Claudia Leal, Landscapes of Freedom: Building a Postemancipation Society in the Rainforests of Western Colombia (University of Arizona Press).
“Claudia Leal uncovers the making of the post-emancipation economy and society of the Colombian Pacific lowlands, a remarkable rainforest region of the African Diaspora where people of African descent experienced unprecedented levels of independence. Combining environmental history with cultural and economic approaches, Leal reveals the possibilities afforded by the gold mining economy and rich terrain to Afro-Colombian peasants after the abolition of slavery in 1852, as well as contentious racial and cultural struggles over the region’s landscape. This book is central to understanding how geography shaped the post-emancipation worlds of Black people in the afterlife of slavery.”–Yesenia Barragan
Imani Perry, May We Forever Stand: A History of the Black National Anthem (University of North Carolina Press).
“Through comprehensive research and poignant writing, Imani Perry explores how the song evolved over time, was cultivated in an array of Black spaces, and became a hopeful, rallying hymn for African Americans. This timely, must-read details how “Lift Every Voice and Sing” as a song connected the political with the spiritual while also creating a lane for how we discuss liberation and Black activism. May We Forever Stand is a book that not only acknowledges and pays tribute to the past but plays a role in understanding the current social and political climate of today’s society.”–Grace Gipson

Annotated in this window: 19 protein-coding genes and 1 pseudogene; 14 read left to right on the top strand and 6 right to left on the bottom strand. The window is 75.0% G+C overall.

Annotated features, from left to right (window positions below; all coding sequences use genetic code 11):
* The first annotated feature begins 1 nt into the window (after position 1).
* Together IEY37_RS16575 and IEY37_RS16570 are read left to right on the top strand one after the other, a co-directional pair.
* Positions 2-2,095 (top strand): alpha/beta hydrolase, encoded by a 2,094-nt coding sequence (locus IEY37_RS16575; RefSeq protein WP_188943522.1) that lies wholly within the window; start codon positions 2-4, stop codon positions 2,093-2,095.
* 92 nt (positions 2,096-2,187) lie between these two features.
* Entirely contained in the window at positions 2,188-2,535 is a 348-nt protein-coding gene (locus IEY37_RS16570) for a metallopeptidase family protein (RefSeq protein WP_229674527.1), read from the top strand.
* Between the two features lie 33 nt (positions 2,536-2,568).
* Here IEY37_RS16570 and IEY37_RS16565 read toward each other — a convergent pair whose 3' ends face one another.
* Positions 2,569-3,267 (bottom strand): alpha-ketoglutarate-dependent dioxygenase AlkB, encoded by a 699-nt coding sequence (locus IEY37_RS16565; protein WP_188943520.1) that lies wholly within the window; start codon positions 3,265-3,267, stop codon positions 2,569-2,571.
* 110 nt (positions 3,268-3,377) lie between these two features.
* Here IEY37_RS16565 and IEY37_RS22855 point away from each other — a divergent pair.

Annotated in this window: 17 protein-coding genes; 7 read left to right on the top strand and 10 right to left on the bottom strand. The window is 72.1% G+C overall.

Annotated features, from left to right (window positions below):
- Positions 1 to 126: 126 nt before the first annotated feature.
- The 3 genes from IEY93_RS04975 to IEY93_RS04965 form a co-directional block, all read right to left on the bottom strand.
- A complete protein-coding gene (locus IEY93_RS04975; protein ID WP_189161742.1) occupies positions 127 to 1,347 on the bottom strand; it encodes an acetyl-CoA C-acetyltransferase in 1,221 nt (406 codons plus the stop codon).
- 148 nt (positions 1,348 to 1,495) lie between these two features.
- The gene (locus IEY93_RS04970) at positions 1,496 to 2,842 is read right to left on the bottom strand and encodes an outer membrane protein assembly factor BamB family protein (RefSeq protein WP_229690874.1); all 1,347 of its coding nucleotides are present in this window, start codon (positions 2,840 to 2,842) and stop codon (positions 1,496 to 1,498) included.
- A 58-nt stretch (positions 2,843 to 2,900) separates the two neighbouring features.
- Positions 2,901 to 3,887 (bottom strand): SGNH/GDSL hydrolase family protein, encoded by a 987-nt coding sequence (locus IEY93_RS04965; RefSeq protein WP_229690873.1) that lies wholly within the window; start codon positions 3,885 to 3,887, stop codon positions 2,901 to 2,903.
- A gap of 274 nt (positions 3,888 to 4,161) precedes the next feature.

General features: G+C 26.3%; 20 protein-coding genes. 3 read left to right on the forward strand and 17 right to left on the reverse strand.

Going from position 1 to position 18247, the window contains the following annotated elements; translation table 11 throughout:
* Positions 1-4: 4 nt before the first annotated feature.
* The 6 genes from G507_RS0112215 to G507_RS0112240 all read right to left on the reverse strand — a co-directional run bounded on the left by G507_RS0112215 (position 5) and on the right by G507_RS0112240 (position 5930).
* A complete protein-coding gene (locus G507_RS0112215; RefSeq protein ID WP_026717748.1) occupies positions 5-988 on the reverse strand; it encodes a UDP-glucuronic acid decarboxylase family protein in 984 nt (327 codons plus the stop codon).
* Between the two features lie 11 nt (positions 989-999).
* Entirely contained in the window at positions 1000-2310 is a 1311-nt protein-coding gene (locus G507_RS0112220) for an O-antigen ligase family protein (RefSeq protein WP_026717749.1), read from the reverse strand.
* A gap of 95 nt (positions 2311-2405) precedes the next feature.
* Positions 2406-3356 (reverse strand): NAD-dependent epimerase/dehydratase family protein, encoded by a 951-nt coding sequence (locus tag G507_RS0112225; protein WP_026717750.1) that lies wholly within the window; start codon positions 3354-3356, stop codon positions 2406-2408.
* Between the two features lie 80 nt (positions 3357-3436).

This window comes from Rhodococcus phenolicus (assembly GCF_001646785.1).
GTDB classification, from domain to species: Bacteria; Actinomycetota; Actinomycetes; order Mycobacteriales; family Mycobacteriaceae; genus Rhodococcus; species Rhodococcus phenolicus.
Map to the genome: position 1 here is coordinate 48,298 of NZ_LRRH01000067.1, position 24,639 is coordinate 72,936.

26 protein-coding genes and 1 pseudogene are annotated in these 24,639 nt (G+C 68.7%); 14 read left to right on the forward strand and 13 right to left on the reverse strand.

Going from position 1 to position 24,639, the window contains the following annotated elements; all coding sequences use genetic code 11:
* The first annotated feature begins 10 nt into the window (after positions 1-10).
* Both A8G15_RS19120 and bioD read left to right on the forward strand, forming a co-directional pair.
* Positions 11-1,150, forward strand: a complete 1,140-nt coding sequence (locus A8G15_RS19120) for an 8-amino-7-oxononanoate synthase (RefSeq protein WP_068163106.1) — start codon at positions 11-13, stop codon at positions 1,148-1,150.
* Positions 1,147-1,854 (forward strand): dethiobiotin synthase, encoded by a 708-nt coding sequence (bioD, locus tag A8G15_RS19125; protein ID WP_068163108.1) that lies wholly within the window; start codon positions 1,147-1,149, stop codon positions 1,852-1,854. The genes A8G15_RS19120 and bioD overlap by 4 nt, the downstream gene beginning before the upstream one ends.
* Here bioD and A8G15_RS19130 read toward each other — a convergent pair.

Barbara Ransby, Making All Black Lives Matter: Reimagining Freedom in the Twenty-First Century (University of California Press).
“Barbara Ransby takes on the difficult task of writing a history of a social movement still in development, and she does it with the rigor, clarity, and empathy that she has used in her biographies of Black radicals Ella Baker and Eslanda Robeson. This short but deep book provides both a primer on Black Lives Matter as well as a critical interrogation of its possible futures from someone who has nurtured as well as observed its growth. Making All Black Lives Matter is a work of tremendous immediacy, reflection, and power.”–Dan Berger
Ted Rutland, Displacing Blackness: Planning, Power, and Race in Twentieth–Century Halifax (University of Toronto Press).
“Displacing Blackness re-centers Black Canadian experiences to argue that, from the 1910s into the 1970s, urban planning and renewal was not a reflection of anti-Black racism, it was racism in and of itself. In doing so, Rutland questions assumptions of universal benevolence that embedded within historic conceptions of Canada as a ‘raceless’ state and society. The author shows how 20th urban planning and renewal initiatives purposely excluded, oppressed, and harmed Black people, including residents in Africville, North Preston, and the North End. Augmented by the work of a diverse range of Black scholars spanning the continent, this book locates Canadian anti-Blackness in very inconspicuous intimate spaces and state policies.”–Melissa N. Shaw
Julius S. Scott, The Common Wind: Afro-American Currents in the Age of the Haitian Revolution (Verso Books).
“Over the past three decades, scholarship on the Black Atlantic and black internationalism has flourished. The Common Wind deserves a great deal of credit for this development. In his highly-anticipated book based on his widely-acclaimed dissertation, Julius S. Scott shows how free and enslaved people of African descent discussed current events, whispered rumors about emancipation, undermined imperial power, and created common cause throughout the Americas during the Age of Revolutions. Through careful examination of archival records from the Anglophone, Hispanophone, and Francophone worlds, he offers an inspiring history about the subaltern production, transformative power, and global circulation of ideas.”–Brandon Byrd